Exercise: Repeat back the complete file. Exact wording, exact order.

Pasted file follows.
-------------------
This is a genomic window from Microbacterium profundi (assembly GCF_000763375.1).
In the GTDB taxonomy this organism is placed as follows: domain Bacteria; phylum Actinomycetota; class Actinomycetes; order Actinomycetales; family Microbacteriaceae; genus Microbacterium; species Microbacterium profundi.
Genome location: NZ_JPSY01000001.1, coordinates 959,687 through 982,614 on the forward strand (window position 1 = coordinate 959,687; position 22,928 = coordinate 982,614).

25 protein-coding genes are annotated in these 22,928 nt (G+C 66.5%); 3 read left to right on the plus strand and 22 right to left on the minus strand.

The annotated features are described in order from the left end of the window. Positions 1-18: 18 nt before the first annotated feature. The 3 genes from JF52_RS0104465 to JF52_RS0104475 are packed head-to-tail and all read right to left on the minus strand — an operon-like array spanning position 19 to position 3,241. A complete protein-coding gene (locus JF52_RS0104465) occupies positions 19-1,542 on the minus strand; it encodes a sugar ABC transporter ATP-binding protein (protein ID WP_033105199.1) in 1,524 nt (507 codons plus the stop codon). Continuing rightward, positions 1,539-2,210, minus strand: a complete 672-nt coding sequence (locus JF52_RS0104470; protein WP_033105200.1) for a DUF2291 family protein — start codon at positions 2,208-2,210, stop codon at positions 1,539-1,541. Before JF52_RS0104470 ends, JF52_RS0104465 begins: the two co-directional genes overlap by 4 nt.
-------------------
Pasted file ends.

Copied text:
This is a genomic window from Microbacterium profundi (assembly GCF_000763375.1).
In the GTDB taxonomy this organism is placed as follows: domain Bacteria; phylum Actinomycetota; class Actinomycetes; order Actinomycetales; family Microbacteriaceae; genus Microbacterium; species Microbacterium profundi.
Genome location: NZ_JPSY01000001.1, coordinates 959,687 through 982,614 on the forward strand (window position 1 = coordinate 959,687; position 22,928 = coordinate 982,614).

25 protein-coding genes are annotated in these 22,928 nt (G+C 66.5%); 3 read left to right on the plus strand and 22 right to left on the minus strand.

The annotated features are described in order from the left end of the window. Positions 1-18: 18 nt before the first annotated feature. The 3 genes from JF52_RS0104465 to JF52_RS0104475 are packed head-to-tail and all read right to left on the minus strand — an operon-like array spanning position 19 to position 3,241. A complete protein-coding gene (locus JF52_RS0104465) occupies positions 19-1,542 on the minus strand; it encodes a sugar ABC transporter ATP-binding protein (protein ID WP_033105199.1) in 1,524 nt (507 codons plus the stop codon). Continuing rightward, positions 1,539-2,210, minus strand: a complete 672-nt coding sequence (locus JF52_RS0104470; protein WP_033105200.1) for a DUF2291 family protein — start codon at positions 2,208-2,210, stop codon at positions 1,539-1,541. Before JF52_RS0104470 ends, JF52_RS0104465 begins: the two co-directional genes overlap by 4 nt.